Vigil v. Industrial Claim Appeals Office

Annotate this Case

841 P.2d 335 (1992)

Maria VIGIL, Petitioner, v. The INDUSTRIAL CLAIM APPEALS OFFICE OF the STATE OF COLORADO, Coates, Reid & Waldron, Colorado Compensation Insurance Authority, and Director, Division of Labor, Department of Labor and Employment, Respondents.

No. 91CA0934.

Colorado Court of Appeals, Div. V.

May 7, 1992.

Rehearing Denied July 16, 1992.

Certiorari Granted November 23, 1992.

*336 Withers, Seidman & Rice, P.C., Gudrun Rice, Grand Junction, for petitioner.

Gale A. Norton, Atty. Gen., Raymond T. Slaughter, Chief Deputy Atty. Gen., Timothy M. Tymkovich, Sol. Gen., Jeanne Labuda, Asst. Atty. Gen., Denver, for respondents Industrial Claim Appeals Office and Director, Div. of Labor.

Paul Tochtrop, Denver, for respondents Coates, Reid & Waldron and Colorado Compensation Ins. Authority.

Opinion by Chief Judge STERNBERG.

In this workers' compensation case, Maria Vigil (claimant) petitions for review of a final order of the Industrial Claim Appeals

Panel determining that she is not entitled to concurrent permanent partial and permanent total disability benefits. We set aside the order and remand for a recomputation of benefits.

Claimant sustained an industrial injury in 1987 while working as a maid and housekeeper for Coates, Reid & Waldron (employer). Her injuries prevented her from working in the same position, so she returned to work in employer's laundry, where her average weekly wage was less than that in her previous position. In 1988, she sustained a second industrial injury while working in the laundry, and the Administrative Law Judge (ALJ) awarded her permanent total disability benefits based on her average weekly wage at the time of her second injury. The Panel affirmed.

Claimant contends that she is entitled to receive permanent partial disability benefits for her first injury in addition to permanent total disability benefits. While we disagree that claimant is entitled to concurrent permanent partial and permanent total disability benefits, we nonetheless agree with her alternative argument that her benefits should be computed differently.

As the Panel correctly found, an injured worker with successive injuries may not receive permanent partial disability benefits once payment of permanent total disability benefits commences. Kehm v. Continental Grain, 756 P.2d 381 (Colo. App.1987). Accordingly, the specific remedy requested by claimant is unavailable.

However, the General Assembly has given the ALJ substantial discretion to fashion an equitable method of computing an injured employee's average weekly wage when awarding benefits. Generally, the average weekly wage is calculated upon the employee's wage at the time of the injury. Section 8-47-101(2) and (3), C.R.S. (1986 Repl.Vol. 3B) (now codified at §§ 8-40-201(19) and 8-42-102(2), C.R.S. (1991 Cum.Supp.)); Drywall Products v. Constuble, 832 P.2d 957 (Colo.App.1991). Nevertheless, if for any reason this general method will not render a fair computation of wages, the ALJ is empowered to use *337 some other method to determine a fair average weekly wage. Section 8-47-101(4), C.R.S. (1986 Repl.Vol. 3B) (now codified at § 8-42-102(3), C.R.S. (1991 Cum.Supp.)); Drywall Products v. Constuble, supra.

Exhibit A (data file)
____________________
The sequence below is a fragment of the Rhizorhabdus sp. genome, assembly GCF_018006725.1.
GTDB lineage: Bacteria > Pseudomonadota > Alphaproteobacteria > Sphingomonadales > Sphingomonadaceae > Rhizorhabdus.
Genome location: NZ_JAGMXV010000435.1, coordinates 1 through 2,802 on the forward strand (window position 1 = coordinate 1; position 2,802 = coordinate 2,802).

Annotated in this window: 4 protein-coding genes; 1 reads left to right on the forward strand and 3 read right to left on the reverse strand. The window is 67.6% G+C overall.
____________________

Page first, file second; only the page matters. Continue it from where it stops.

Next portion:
The unique factual situation presented here demonstrates that the standard method of determining claimant's average weekly wage was unfair. First, claimant's earnings at the time of her first injury were much higher than at the time of her second injury. Secondly, the ALJ specifically found that the bulk of claimant's permanent total disability was attributable to the first injury. Third, claimant reached maximum medical improvement as to both injuries at the same time, which prevented her from receiving permanent partial disability benefits for her first injury. These factors demonstrate that the computation of claimant's permanent total disability based on her average weekly wage at the time of her second injury did not fully compensate claimant for her industrial injuries. We note also that both injuries were sustained while the claimant was working for the same employer. We conclude, therefore, that claimant will be more fairly compensated by basing her benefits on her average weekly wage at the time of her first injury.

In reaching this conclusion, we are not unmindful of § 8-47-102(1), C.R.S. (1986 Repl.Vol. 3B) (now codified with changes at § 8-42-104(1), C.R.S. (1991 Cum.Supp.)) which provides that, in determining compensation for a later injury, a sum which reasonably represents the employee's average weekly earning capacity at the time of the later injury shall be used. However, this section is specifically subject to the limitations in § 8-47-101. Therefore, under the circumstances of this case, the panel abused its discretion in not applying § 8-47-101(4) in computing the claimants average weekly wage. Application of that statute provides a method of computation of the benefit that ameliorates the harsh outcome reached by the Panel.

The order of the Panel is set aside, and the cause is remanded to the Panel with directions to remand to the ALJ to recompute claimant's permanent total disability benefits using her average weekly wage in effect at the time of her first injury.

NEY and ENOCH[*], JJ., concur.

NOTES

[*] Sitting by assignment of the Chief Justice under provisions of the Colo. Const. art. VI, Sec. 5(3), and § 24-51-1105, C.R.S. (1988 Repl.Vol. 10B).